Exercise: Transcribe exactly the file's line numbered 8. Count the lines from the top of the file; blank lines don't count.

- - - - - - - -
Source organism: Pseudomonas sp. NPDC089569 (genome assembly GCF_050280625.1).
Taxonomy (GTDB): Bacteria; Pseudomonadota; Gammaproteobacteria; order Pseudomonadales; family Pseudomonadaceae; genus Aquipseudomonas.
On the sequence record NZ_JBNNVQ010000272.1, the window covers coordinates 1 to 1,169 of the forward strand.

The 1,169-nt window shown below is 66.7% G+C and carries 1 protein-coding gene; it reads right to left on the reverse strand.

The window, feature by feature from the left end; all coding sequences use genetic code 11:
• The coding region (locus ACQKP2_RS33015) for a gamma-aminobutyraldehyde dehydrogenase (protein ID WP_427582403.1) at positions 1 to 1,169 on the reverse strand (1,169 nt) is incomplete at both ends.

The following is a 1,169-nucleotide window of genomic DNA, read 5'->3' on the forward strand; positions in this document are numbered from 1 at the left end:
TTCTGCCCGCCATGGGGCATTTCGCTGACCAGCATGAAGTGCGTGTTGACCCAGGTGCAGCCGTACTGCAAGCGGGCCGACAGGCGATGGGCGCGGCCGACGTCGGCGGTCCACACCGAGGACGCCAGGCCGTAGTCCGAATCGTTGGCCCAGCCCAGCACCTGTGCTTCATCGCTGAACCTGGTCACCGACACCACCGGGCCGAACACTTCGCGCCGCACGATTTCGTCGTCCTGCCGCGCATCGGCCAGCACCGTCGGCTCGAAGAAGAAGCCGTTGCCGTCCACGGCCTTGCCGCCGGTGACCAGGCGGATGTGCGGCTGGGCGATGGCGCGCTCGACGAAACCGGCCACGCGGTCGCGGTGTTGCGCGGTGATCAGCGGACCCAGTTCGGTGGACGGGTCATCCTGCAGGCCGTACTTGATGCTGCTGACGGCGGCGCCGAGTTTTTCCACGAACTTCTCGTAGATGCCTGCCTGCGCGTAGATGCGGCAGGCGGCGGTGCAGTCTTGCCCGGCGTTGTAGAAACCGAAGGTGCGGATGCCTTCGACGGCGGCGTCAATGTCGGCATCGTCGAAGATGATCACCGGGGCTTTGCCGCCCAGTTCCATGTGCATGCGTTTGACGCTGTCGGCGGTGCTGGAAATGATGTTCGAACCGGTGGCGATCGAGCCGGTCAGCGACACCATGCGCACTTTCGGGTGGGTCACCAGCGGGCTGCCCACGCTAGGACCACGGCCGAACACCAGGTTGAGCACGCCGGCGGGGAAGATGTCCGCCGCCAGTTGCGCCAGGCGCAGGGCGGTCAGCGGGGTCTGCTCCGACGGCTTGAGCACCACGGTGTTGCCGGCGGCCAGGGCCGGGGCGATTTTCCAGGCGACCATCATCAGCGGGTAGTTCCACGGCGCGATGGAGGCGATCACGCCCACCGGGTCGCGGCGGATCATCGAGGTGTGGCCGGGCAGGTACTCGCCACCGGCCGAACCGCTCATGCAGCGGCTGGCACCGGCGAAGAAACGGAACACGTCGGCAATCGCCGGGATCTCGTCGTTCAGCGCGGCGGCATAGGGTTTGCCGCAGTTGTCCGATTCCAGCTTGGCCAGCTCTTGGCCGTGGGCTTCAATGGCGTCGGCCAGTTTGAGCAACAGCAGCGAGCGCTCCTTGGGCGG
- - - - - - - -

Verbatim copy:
TTCTGCCCGCCATGGGGCATTTCGCTGACCAGCATGAAGTGCGTGTTGACCCAGGTGCAGCCGTACTGCAAGCGGGCCGACAGGCGATGGGCGCGGCCGACGTCGGCGGTCCACACCGAGGACGCCAGGCCGTAGTCCGAATCGTTGGCCCAGCCCAGCACCTGTGCTTCATCGCTGAACCTGGTCACCGACACCACCGGGCCGAACACTTCGCGCCGCACGATTTCGTCGTCCTGCCGCGCATCGGCCAGCACCGTCGGCTCGAAGAAGAAGCCGTTGCCGTCCACGGCCTTGCCGCCGGTGACCAGGCGGATGTGCGGCTGGGCGATGGCGCGCTCGACGAAACCGGCCACGCGGTCGCGGTGTTGCGCGGTGATCAGCGGACCCAGTTCGGTGGACGGGTCATCCTGCAGGCCGTACTTGATGCTGCTGACGGCGGCGCCGAGTTTTTCCACGAACTTCTCGTAGATGCCTGCCTGCGCGTAGATGCGGCAGGCGGCGGTGCAGTCTTGCCCGGCGTTGTAGAAACCGAAGGTGCGGATGCCTTCGACGGCGGCGTCAATGTCGGCATCGTCGAAGATGATCACCGGGGCTTTGCCGCCCAGTTCCATGTGCATGCGTTTGACGCTGTCGGCGGTGCTGGAAATGATGTTCGAACCGGTGGCGATCGAGCCGGTCAGCGACACCATGCGCACTTTCGGGTGGGTCACCAGCGGGCTGCCCACGCTAGGACCACGGCCGAACACCAGGTTGAGCACGCCGGCGGGGAAGATGTCCGCCGCCAGTTGCGCCAGGCGCAGGGCGGTCAGCGGGGTCTGCTCCGACGGCTTGAGCACCACGGTGTTGCCGGCGGCCAGGGCCGGGGCGATTTTCCAGGCGACCATCATCAGCGGGTAGTTCCACGGCGCGATGGAGGCGATCACGCCCACCGGGTCGCGGCGGATCATCGAGGTGTGGCCGGGCAGGTACTCGCCACCGGCCGAACCGCTCATGCAGCGGCTGGCACCGGCGAAGAAACGGAACACGTCGGCAATCGCCGGGATCTCGTCGTTCAGCGCGGCGGCATAGGGTTTGCCGCAGTTGTCCGATTCCAGCTTGGCCAGCTCTTGGCCGTGGGCTTCAATGGCGTCGGCCAGTTTGAGCAACAGCAGCGAGCGCTCCTTGGGCGG